Author Topic: How to replace a jewel  (Read 507 times)


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How to replace a jewel
« on: October 04, 2016, 09:30:28 PM »
This tutorial gives you a quick demonstration how to replace a jewel on a going train.
Here I'm relacing a 4th upper jewel on an Omega cal. 1012. Beforehand I have checked with microscope that the jewel has too much side shake.

As I want to replace the jewel, I first need to drive it out of the bridge. It's good practice always to verify that pusher doesn't cover the jewel, otherwise the pusher will remove part of the bridge and that is a big fail. Here I'm checking the pusher. The pusher should be biggest possible but smaller than the OD of the jewel. 0.15 mm smaller diameter pusher is usually quite easy to choose.

Next step is to choose an anvil for the job. Omega is a good example that bridges have steps that make choosing the anvil a pain. Here I'm using special anvil specifically meant for Incablocs. Normally it's best to drive the jewel out from the top side. This is because we don't want to make any marks on the bridge. Marks are easily formed with small anvil and the contact pressure made by the jeweling tool.

When anvil and pusher are selected, it's time to drive out the jewel.

I never use jeweling tool without full control and this is the method how the jewel can be driven out with total control: First the pusher is set to same level with the jewel. The adjustment screw is screwed in so that the pusher can be very gently lowered to the surface of the jewel. Very small touch is all that is required. If too much force is applied, jewel moves unintentionally.
When the pusher is on the level of the jewel with very gentle power, the micrometric adjustment screw of the jeweling tool is unscrewed until it catches the pusher level. Now the pusher is at  the level of the jewel and force can be used at the jeweling tool lever and jewel is not moved.  I normally use other hand to hold the lever and with other hand I unscrew the micrometer adjustment.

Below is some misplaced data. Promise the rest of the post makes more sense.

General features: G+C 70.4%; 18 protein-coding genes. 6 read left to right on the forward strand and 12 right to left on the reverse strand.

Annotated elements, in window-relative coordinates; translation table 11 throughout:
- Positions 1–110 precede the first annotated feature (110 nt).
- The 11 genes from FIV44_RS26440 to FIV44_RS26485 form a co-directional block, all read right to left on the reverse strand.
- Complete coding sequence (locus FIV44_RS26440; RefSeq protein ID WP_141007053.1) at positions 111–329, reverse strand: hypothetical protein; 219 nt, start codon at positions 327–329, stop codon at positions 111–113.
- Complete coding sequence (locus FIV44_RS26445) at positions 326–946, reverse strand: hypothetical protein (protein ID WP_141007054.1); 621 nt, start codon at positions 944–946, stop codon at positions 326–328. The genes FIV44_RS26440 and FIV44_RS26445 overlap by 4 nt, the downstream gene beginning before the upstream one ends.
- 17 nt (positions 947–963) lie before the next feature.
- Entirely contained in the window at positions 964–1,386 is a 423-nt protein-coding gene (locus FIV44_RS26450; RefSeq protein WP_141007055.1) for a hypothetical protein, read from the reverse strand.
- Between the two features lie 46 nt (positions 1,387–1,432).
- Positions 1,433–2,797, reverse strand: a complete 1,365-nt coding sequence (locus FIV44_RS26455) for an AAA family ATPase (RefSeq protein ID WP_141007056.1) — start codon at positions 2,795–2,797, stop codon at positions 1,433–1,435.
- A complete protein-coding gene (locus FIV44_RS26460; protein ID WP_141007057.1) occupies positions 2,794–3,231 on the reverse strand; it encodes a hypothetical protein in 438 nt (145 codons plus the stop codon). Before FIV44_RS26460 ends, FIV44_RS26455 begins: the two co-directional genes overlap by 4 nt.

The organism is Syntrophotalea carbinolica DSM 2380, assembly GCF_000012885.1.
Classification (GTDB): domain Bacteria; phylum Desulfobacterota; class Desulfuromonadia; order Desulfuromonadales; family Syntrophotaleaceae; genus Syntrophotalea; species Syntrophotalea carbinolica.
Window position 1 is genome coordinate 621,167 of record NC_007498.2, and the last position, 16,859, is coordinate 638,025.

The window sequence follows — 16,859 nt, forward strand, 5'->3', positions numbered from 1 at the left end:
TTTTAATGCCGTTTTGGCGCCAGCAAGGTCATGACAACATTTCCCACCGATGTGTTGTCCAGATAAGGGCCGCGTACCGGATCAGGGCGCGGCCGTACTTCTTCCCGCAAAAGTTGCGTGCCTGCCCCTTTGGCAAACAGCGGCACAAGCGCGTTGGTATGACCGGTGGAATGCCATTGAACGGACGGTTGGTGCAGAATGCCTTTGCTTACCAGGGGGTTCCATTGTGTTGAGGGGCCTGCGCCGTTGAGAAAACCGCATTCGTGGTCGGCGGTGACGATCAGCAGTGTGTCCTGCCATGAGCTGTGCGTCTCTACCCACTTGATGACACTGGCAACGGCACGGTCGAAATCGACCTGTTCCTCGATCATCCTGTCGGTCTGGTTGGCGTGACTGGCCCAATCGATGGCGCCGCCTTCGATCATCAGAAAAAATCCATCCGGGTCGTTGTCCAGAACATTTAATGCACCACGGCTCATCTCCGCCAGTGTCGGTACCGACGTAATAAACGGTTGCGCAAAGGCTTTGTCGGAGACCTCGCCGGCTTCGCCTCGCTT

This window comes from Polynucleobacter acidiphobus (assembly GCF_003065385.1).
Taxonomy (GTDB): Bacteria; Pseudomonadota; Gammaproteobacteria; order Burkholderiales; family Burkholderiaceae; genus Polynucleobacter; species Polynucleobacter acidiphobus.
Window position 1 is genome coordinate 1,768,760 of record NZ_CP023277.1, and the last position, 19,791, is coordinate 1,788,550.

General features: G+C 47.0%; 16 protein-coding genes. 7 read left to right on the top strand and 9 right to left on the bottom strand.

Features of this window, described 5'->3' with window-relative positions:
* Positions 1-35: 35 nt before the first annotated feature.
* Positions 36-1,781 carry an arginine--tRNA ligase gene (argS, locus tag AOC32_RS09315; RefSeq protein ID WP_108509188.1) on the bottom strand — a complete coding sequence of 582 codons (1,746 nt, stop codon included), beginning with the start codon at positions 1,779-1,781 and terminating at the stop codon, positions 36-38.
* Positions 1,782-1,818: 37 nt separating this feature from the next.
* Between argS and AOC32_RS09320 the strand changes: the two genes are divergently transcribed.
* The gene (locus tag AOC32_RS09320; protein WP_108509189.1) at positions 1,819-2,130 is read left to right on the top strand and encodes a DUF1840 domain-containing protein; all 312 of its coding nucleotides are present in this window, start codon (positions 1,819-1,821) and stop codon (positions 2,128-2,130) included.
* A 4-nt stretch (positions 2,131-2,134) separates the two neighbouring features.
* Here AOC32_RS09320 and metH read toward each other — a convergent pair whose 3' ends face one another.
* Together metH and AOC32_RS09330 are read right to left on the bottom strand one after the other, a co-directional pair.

Driving out the jewel is now simple. Again small force is at the lever. The micrometer adjustment is screwed in a bit. Then lever is pushed with moderate force.The movement of the jewel can be felt.
This is repeated until jewel pops out.

When the jewel comes out of the bridge, the OD of the jewel is measured and recorded.

Then the wheel pivot is placed on a jewel reference plate or measured with micrometer to get the jewel ID. This Seitz tool is handy because it's easy to verify the correct fit of the jewel. Pivot should nudge little bit in correct jewel. Tight fit is too small even if the pivot goes all the way in.

Now that ID and OD of the jewel is known, new jewel can be taken and placed on the back side of the bridge. Normally flat surface is all that is required as an anvil when replacing a bridge jewel.
Usually this phase is easy, as the OD of the jewel is known, 0.05 mm or 0.15 mm bigger pusher is selected. Pump pusher is good choice as it makes it easier to center the pusher. Normally it's adequate to drive the jewel to the surface of the bridge. Now the pusher acts as a limiter as the pusher OD is bigger than the jewel OD.

Last but not least step is to correct the end shake of the jewel. This is verified by mounting just that one wheel and fully screwing in the bridge. If end shake is correct, replacing the jewel is completed. Wrong end shake requires adjusting the depth of the jewel. As the jewel is left on the surface, wrong end shake is normally too tight, which means that jewel needs to be driven further down. This is achieved by selecting pusher smaller than the jewel OD and driving the jewel small steps down at a time and iterating this step until correct depth is found.

« Last Edit: October 05, 2016, 12:15:36 AM by kanikune »